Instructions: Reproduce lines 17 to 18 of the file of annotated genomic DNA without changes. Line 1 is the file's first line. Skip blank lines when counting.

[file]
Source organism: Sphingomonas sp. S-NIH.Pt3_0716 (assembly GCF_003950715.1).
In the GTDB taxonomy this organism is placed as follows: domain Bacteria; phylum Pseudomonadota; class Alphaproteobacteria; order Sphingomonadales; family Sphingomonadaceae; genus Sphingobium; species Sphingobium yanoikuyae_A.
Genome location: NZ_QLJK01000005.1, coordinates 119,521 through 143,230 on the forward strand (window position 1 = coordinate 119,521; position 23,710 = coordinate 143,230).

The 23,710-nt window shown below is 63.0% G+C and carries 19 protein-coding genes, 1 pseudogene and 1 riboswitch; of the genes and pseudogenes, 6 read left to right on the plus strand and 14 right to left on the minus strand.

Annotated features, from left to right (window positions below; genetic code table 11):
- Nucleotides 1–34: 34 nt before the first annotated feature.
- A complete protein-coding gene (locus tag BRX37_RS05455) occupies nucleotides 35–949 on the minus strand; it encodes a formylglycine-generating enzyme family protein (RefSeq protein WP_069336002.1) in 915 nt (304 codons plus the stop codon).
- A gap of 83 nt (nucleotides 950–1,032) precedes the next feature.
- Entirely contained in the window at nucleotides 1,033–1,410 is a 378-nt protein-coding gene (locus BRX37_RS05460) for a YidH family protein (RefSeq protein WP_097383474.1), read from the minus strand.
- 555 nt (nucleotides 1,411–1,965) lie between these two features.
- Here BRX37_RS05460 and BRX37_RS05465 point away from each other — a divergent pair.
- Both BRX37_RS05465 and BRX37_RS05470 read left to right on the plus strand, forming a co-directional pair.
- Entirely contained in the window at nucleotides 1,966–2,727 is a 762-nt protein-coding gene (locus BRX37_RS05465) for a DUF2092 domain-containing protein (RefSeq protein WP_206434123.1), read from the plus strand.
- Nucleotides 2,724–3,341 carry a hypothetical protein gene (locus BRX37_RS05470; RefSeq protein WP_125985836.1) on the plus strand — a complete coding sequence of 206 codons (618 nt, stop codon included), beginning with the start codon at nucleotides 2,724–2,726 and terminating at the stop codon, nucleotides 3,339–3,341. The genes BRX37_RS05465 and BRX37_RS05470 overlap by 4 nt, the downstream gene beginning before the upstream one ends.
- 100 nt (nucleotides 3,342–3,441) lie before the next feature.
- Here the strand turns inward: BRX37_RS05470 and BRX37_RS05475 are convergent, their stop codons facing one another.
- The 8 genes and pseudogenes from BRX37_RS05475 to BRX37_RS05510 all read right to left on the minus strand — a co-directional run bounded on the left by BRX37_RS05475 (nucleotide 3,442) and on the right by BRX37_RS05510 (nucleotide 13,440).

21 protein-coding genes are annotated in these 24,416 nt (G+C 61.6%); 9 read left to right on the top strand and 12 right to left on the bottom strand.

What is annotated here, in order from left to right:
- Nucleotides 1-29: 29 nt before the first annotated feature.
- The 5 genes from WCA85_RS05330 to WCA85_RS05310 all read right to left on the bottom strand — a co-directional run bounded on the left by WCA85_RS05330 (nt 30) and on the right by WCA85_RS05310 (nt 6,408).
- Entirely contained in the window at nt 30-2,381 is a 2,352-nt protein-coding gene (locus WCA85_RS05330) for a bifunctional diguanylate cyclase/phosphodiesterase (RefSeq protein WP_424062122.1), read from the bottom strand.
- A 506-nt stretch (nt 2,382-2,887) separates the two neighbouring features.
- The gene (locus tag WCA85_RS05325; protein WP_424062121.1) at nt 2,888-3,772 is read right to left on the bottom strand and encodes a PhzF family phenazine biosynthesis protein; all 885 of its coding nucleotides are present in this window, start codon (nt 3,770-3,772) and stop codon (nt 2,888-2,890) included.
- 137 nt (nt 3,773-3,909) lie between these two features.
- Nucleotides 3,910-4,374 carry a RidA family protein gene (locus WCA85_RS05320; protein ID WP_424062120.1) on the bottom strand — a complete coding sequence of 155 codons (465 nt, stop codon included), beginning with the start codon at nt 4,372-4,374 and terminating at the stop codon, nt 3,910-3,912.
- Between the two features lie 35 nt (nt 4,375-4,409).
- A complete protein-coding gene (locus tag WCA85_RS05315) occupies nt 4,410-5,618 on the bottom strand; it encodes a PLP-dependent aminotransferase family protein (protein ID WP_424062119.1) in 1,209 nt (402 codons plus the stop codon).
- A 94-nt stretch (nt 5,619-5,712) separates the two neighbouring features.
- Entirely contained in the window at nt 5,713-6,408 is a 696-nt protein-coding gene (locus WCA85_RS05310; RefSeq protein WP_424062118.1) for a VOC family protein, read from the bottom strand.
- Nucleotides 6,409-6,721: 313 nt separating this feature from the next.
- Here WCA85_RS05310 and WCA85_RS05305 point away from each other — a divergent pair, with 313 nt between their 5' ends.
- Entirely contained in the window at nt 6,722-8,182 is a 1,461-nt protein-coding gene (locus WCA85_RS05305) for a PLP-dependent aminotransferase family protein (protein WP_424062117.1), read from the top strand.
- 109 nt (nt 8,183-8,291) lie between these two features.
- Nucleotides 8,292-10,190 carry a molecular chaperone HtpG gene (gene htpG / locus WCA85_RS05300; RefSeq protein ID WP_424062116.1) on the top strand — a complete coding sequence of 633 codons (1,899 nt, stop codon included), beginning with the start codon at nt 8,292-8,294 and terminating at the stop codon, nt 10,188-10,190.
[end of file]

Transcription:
- The 8 genes and pseudogenes from BRX37_RS05475 to BRX37_RS05510 all read right to left on the minus strand — a co-directional run bounded on the left by BRX37_RS05475 (nucleotide 3,442) and on the right by BRX37_RS05510 (nucleotide 13,440).

21 protein-coding genes are annotated in these 24,416 nt (G+C 61.6%); 9 read left to right on the top strand and 12 right to left on the bottom strand.